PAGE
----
It enables the morphology of particles to be studied to determine wear processes, the origin of the wear particles and sometimes the cause of wear. The common characteristics of the wear particles that are studied are: size, concentration, colour, shape, edge detail and surface texture. The common types of wear modes that can be identified by analytical ferrography are: rolling, sliding, cutting, spherical and rubbing - each indicative of a different wear process. Individual types of wear particles can also be identified, e.g. galling, scoring, pitting, spalling, cracking, smearing, rolling, laminar, striations and corrosion.
Analytical ferrography involves the removal of ferrous (magnetic) material from a small sample of oil using magnetic as well as flow and gravity separation. The oil sample is caused to flow down a channel on a prepared glass slide. The slide experiences a gradually decreasing magnetic flux because of the distance from the powerful, permanent magnet positioned beneath it. Because of the flux force and the slightly ‘sticky’ nature of the oil and the glass slide, particles which respond to magnetism are drawn down on to the slide, the larger particles first and then, gradually, the smaller ones.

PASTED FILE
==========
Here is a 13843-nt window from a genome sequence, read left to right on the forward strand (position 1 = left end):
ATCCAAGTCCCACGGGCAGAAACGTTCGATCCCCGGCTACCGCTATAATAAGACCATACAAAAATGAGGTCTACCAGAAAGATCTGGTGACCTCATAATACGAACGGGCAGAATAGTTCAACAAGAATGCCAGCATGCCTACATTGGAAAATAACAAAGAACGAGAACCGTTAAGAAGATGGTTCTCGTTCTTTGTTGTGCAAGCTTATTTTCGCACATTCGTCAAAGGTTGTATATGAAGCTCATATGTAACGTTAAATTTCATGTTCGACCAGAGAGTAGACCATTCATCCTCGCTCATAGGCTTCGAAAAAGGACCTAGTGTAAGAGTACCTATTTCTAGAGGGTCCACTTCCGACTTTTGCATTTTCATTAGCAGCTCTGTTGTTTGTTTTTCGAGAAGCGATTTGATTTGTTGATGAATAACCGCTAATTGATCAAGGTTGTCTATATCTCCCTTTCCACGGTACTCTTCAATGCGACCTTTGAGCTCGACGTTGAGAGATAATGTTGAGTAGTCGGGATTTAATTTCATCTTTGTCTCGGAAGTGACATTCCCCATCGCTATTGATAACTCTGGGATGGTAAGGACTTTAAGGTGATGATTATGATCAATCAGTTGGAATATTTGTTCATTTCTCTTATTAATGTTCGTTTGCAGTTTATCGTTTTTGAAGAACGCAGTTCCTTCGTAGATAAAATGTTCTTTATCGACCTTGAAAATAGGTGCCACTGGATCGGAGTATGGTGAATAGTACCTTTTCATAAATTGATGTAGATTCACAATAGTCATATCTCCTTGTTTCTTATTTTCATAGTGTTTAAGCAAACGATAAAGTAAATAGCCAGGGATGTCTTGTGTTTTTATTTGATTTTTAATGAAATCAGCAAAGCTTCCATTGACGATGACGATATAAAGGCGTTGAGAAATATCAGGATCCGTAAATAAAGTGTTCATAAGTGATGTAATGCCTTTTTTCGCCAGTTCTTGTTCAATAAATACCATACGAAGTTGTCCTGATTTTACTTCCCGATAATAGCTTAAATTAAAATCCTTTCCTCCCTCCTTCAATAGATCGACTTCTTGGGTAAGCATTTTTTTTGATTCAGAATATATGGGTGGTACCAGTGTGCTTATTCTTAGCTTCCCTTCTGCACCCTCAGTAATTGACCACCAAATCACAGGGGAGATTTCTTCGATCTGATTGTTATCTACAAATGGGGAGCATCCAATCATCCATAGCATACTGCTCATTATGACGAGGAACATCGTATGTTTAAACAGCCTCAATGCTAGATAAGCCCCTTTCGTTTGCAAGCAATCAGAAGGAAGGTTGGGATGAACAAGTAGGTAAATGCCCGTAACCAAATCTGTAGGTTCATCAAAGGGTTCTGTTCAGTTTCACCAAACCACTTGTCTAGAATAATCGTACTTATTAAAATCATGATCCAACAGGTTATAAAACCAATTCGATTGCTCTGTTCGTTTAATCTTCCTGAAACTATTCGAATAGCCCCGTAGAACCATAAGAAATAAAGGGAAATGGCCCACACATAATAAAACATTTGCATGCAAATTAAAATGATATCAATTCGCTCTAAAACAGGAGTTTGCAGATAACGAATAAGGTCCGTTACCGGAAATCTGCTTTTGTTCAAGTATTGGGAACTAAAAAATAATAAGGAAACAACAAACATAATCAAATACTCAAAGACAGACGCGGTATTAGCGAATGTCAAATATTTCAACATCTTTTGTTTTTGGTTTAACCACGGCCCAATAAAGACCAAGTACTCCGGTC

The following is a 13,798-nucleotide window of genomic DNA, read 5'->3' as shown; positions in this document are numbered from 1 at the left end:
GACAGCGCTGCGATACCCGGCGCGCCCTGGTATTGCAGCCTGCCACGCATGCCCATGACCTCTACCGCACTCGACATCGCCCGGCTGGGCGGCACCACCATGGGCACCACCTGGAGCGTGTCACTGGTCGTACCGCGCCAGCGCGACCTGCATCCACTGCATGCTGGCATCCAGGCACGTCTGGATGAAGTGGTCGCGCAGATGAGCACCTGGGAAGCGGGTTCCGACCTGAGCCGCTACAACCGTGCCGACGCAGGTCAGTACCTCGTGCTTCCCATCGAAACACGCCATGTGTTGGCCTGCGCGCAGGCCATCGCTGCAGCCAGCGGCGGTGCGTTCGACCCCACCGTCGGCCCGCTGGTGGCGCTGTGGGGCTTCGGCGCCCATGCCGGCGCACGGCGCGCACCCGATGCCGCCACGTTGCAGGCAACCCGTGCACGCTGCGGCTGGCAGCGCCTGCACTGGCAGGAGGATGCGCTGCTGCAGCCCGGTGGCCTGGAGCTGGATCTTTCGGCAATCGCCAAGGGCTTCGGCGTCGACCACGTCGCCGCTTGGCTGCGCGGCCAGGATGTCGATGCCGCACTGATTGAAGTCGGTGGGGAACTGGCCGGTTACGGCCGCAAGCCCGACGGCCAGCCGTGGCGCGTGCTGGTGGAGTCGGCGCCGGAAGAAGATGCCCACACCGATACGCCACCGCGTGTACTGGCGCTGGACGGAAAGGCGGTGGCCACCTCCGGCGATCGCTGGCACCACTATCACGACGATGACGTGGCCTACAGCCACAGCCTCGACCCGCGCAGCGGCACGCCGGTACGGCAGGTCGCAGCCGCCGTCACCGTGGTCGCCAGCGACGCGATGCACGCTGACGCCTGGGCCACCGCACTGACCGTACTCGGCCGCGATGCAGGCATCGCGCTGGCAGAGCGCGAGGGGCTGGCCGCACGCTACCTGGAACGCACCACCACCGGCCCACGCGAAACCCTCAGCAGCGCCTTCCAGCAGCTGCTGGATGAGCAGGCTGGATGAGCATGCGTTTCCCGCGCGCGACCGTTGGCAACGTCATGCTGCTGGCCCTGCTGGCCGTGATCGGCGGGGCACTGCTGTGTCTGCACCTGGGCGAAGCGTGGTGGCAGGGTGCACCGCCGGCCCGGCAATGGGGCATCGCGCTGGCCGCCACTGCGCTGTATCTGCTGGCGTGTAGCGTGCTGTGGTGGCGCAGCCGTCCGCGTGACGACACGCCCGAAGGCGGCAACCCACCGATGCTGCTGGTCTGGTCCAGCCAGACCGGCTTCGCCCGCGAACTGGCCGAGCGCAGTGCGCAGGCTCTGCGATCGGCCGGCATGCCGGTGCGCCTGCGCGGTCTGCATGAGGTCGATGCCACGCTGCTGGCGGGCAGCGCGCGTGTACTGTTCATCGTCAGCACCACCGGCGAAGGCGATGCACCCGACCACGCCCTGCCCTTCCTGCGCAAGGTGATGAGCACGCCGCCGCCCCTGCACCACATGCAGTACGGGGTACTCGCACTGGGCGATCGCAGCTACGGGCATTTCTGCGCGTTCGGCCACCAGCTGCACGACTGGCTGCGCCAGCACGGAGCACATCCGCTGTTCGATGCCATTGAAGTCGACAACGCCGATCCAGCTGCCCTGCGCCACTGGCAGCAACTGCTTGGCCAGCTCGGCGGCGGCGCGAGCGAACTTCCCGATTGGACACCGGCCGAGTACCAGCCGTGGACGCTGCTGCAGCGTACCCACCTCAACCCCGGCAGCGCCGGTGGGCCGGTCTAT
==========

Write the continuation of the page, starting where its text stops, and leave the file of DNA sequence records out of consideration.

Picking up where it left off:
Diagram 1: The basic ferrographic action
Diagram 2: The optical layout of the direct reading ferrograph
Diagram 3: Wear particle size/concentration
One might think that this technique had a significant drawback - that non-ferrous wear metal such as aluminium, bronze and white metal would not be captured on a ferrogram, and neither would contaminants such as dirt, metal oxides, corrosion and oil degradation by-products. Fortunately this is not the case, for two reasons: